Decorative & commemorative medals & coins
The Exhibition had three main themes:
• Historical – Kings of Hungary
• Cities & Important Hungarian Inventors (e.g. the scientists Szent-Györgyi awarded
the Nobel Prize 75 years ago for work on vitamin C extraction from paprika)
• A demonstration of the production methods, from original sculpture to gypsum and final
casting & polishing.
The Érem Verde History
The Szabo family can be traced back to 1623, when the ancestor of the present director, Tamas, was appointed chief of the King’s bodyguard. More recent family members have included a poet, a priest, the inventor of the method of injecting gas bubbles in water, another was head gardener of Szeged after the great flood of 1879.
The son of the family at that stage was the first to become a jeweller, the grandfather of Tamas. The family of his maternal grandparents had been paprika farmers and when an old family mill came into his hands, they decided to change the use for the premises. He built his own press for casting in the refurbished premises on his return from World War One. This press was stronger than anything then in use for stamping, so the finish was better than competitors’.
Tamas grandfather was born in 1929, so avoided being called up for military service in World War Two due to his young age, and the factory was registered as the maker of military buttons. After a spell in Passau, he returned to Szeged and the jewellery profession. During the Soviet era, he was arrested, spending many months in a barn on the Hortobagy plain while the factory languished in state possession, only to be re-acquired by the family many years later. The various police raids and attempts to stop the company producing medals in the 1930’s and again in 1959 eventually petered out. He died in 1968.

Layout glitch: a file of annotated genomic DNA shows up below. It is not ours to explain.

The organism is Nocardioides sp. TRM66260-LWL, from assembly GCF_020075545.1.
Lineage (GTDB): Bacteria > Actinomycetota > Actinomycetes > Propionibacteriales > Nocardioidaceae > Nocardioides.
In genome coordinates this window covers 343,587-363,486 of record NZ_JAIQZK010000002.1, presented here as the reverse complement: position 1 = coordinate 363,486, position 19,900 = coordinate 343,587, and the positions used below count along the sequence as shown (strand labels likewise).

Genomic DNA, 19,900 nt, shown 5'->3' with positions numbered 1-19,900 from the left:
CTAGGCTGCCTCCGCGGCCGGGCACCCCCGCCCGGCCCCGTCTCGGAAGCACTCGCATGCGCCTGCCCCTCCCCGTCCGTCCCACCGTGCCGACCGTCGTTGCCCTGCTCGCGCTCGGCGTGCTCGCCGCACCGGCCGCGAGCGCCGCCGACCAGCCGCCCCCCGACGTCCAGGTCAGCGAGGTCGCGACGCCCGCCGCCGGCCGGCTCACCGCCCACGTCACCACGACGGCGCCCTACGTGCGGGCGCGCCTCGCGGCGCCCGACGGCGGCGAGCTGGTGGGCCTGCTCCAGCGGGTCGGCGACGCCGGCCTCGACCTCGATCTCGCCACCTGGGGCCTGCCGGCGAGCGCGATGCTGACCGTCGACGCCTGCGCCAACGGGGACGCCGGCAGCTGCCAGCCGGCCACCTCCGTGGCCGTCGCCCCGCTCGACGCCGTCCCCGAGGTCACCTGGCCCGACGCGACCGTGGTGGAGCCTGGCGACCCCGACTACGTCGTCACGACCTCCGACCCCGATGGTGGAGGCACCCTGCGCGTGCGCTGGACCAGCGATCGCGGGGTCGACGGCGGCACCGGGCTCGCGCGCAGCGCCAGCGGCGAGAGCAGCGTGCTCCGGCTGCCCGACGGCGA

In 1982, another generation, Tamas’s father, Géza, now qualified, was commissioned to make a medal commemorating the centenary of the great flood. Initially allowed only use for a few hours on someone else’s press, he eventually succeeded in getting back to using his own. In 1987 Géza won a jewellery award and was ten years on the national board and received a “lifetime achievement” award in Szeged in May 2012. Tamas joined the family company in 1994, after reading economics at Szeged University, and professionally qualifying in 1999, after apprenticeship in Edmonton, Canada.
The Érem Verde mint has become internationally well-known and receives many visitors. It now makes medals for the Church, governments, universities and recently signed with the University of Fine Arts to take six to twelve students each year from the sculpture faculty for training in commemorative medal making.
The Method has not basically changed even if the equipment has been dramatically up-dated. The customer’s commission via sculpture is converted to a gypsum model (two to three times eventual size) the design is finalised and gypsum dies made to the actual size and hand engraved, to finalise it is hardened and polished then finally minted in gold, silver or bronze.
The exhibition was held:
8 Oct – 4 Nov 2012
Whipple Museum (Free School Lane, Cambridge)